Debate for Thursday, Nov. 10, 1892.
Brief for the Affirmative.
R. W. HUNTER AND E. C. JEWELL.Best general references: Bryce's American Common wealth I. 113; W. P. Garrison in Atlantic Monthly, LXVIII August 1891; 227, Public Opinion XII. Nos. 20, 21; (Feb. 20, 27. 1892); Nation, LIV. 44 - 45 (Jan. 21, 1892); Senator Turpie in Congressional Record, Dec. 17, 1891; J. Story, Commentaries, SS 703-705; Elliot's Debates V. 166 - 170.
I. The reason for the selection of the present system no longer apply. They were. - (a). Distrust of the people, as shown by. - (1) Indirect election of President: Sherman and Gerry in Elliott's Debate V. 135, 161, 168, 223. (b). Distrust of the general government, as shown by: - (1) Gerry in Elliot's Debates: - V. 137, 160, 466, 501. (2) Strict. limitations of Congressional power. - (3) Hesitation of R. I. and N. C.
II. The people wish the reform. - (a) Question has been constantly before Congress since 1826: Dr. H. V. Ames, Proposed Amendments (M. S. in H. C. Library). - (b) They repudiate the secondary elections of President.
III. Popular elections would improve state and local governments: - (a) Local elections are influenced by national issues, as shown by. - (1) Lincoln - Douglas campaign: - (2) Philadelphia ring: Bryce, II. 367 - 384. (b) The present method facilitates bribery; e. g. California, Nevada, Colorado.
IV. Proper election would improve the character of the Senate: - (a) At present able Senators are obliged to resort to jobbery to reelection; e. g. Sherman of Ohio in 1891. (b) Popular election would stop this jobbery by removing election from control of the machine.
(c) Machine elects small men for its own ends, and easily controls legislatures. e. g. Senator Hill, Quay and Bonanza Senators. - (d) People could reward distinguished men; e. g. Russell of Mass.
Brief for the Negative.
C. H. LINCOLN and S. A. MCINTIRE.
Best general references: Story Coming. SS 699 - 709; Von Holst, Const. Law, p. 77; Senator Chandler in Congressional Record 1891 - 92, pp 3493 - 3505; Labor Cycl. of Pol-Sci.. iii. 702.
I. The purpose of the founders of the constitution was to have an upper house which should be - (a) Able. - (b) Dignified. - (c) Conservative. - (d) Differently composed from lower house. - (e) Representative of state government: Federalist, Nos. 27 - 62; Elliot, Debates iv. 63 - 64.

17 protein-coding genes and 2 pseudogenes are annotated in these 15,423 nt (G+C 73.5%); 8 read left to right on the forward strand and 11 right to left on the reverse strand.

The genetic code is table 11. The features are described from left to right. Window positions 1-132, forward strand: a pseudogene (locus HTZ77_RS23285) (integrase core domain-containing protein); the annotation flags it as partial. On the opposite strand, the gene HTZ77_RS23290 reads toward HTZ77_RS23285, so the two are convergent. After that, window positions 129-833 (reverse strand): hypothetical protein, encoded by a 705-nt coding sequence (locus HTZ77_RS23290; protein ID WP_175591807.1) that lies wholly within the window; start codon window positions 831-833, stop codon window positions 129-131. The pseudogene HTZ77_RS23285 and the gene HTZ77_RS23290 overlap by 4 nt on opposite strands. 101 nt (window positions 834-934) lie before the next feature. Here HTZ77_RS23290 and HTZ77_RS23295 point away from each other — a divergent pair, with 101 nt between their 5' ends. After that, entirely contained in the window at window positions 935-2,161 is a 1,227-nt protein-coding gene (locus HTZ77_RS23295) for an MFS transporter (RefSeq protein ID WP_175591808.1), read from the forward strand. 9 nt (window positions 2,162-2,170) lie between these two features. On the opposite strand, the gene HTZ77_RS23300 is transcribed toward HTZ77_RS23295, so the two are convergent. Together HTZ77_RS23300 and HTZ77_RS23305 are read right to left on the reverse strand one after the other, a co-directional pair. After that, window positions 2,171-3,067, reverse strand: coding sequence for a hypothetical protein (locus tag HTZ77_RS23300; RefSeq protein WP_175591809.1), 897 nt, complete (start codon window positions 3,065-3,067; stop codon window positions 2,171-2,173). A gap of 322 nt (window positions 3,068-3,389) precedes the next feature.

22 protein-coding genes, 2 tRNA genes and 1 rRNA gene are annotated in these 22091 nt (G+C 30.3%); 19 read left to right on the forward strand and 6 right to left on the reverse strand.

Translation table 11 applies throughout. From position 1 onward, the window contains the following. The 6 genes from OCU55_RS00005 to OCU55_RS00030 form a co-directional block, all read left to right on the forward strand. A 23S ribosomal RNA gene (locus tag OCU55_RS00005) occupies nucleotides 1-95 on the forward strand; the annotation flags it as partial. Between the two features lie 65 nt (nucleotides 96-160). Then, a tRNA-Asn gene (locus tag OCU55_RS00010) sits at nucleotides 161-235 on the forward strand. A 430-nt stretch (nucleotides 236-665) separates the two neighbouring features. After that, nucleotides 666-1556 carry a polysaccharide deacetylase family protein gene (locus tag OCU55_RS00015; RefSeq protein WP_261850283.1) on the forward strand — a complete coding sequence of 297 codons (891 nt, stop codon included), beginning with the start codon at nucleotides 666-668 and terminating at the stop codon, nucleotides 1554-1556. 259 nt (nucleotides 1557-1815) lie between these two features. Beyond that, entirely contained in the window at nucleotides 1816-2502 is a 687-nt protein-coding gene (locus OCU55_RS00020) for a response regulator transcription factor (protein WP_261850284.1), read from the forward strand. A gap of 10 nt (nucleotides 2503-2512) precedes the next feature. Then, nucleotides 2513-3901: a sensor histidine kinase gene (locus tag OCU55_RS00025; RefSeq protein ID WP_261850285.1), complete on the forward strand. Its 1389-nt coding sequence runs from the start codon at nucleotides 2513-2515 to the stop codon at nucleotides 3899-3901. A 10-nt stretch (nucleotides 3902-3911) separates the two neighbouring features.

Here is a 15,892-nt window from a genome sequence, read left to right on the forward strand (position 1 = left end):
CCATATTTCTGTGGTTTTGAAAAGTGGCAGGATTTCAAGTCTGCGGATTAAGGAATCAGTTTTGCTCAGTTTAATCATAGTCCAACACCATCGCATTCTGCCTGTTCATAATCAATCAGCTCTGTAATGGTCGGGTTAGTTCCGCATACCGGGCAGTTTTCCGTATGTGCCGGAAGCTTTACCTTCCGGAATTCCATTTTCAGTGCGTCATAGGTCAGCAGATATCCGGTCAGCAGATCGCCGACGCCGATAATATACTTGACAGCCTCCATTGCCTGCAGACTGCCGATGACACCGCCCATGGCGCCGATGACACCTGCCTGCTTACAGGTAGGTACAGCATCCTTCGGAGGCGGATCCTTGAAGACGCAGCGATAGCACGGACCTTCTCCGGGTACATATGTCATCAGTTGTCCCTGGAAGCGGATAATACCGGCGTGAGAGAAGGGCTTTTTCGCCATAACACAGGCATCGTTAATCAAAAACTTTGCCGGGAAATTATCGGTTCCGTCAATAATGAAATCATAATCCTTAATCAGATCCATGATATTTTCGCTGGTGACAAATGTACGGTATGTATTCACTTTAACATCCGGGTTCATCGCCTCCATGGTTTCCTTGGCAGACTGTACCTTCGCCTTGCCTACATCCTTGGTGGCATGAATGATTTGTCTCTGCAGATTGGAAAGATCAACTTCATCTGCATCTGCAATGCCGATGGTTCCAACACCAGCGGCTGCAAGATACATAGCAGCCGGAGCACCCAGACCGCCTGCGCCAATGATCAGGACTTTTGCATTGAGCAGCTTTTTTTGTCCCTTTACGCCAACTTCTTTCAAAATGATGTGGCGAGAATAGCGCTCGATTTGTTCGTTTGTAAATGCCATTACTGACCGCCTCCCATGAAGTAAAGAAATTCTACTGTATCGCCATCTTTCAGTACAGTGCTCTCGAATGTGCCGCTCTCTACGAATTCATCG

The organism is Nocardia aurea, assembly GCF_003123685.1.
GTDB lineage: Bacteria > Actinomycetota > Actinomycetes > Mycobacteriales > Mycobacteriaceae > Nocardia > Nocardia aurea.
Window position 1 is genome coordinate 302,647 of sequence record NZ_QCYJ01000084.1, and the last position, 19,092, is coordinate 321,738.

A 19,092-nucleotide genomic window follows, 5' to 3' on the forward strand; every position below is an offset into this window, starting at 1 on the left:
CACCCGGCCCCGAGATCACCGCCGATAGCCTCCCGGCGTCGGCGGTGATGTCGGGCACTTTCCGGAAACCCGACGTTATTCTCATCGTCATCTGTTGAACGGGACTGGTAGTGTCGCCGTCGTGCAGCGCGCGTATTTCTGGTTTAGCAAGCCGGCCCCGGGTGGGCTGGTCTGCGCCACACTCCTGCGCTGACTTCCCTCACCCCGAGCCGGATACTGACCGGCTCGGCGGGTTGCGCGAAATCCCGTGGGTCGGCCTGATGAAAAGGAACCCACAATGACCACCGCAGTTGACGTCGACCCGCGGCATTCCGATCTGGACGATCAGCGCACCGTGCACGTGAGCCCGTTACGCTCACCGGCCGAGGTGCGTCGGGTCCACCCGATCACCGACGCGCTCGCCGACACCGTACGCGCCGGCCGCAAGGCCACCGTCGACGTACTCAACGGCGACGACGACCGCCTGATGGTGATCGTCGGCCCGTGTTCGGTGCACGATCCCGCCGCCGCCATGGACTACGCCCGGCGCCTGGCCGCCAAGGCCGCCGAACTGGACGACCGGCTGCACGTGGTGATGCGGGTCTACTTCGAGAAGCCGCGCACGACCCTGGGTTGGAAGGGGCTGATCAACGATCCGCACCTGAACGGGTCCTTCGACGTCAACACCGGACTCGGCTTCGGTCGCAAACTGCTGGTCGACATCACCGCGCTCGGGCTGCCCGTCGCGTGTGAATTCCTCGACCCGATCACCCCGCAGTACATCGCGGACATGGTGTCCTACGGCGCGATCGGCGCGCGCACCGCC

II. The system has worked well. - (a) Fulfilled the purpose of founders: (1) Senate composed of very able men. - (2) Dignified and orderly. - (3) Conservative. - Present system the only practical way to secure an upper house differently composed from the lower house: Kent. Commentaries i 227; Cong. Rec. 1891 - 92, p. 3795; Johnston American Politics 253, 275, 276; Schurz, Clay ii. Ch. 15. - (b) the U. S. senate the best upper house in existence. - (1) It forms connecting link between the state and central government. - (2) A result sought by France and Germany without success. - (3) The U. S. senate has been initiated by South American and Swiss Republics.
(4) The Southern confederacy could only initiate U. S. Senate. Hart, Federal Government SS 41, 152 - 175. - (e) Present agitation of this question due to, - (1) Fickle desire of change by people themselves. - (2) Desire of politicians to please the people.
III. The proposed system would be u favorable to good government. - (a) The best legislatures consist of two houses chosen in different manners: Bryce, Ch. xii, xxv; Lowell's Essays on Govt., 97, - (1) The most intelligent nations are so governed. - (2) A nation is more thorougly represented both in radical and conservative tendencies. - (b) The change would weaken the union of state and national government: Bryce I.pp 110, 318; Boutney Studies in Const Law,p 120. - (1) would lead to proportionate representation. - (2) The legislation is the most fit representative of the state. - (c) The change would offer more encouragement to fraud: Bryce i. 613; Pub. Opinion xii 500, 524, (Feb.20, 27 1892). - (1) More power would be given to the cities. - (2) There would be more chance for "deals". - (d) Inferior men would be chosen, Maine. Pop. Govt., 227; Federalist Nos. 27, 62. - (1) Chosen during the heat of a campaign. - (2) Chosen by an inferior Constituency. - (3) Re - election would be less frequent.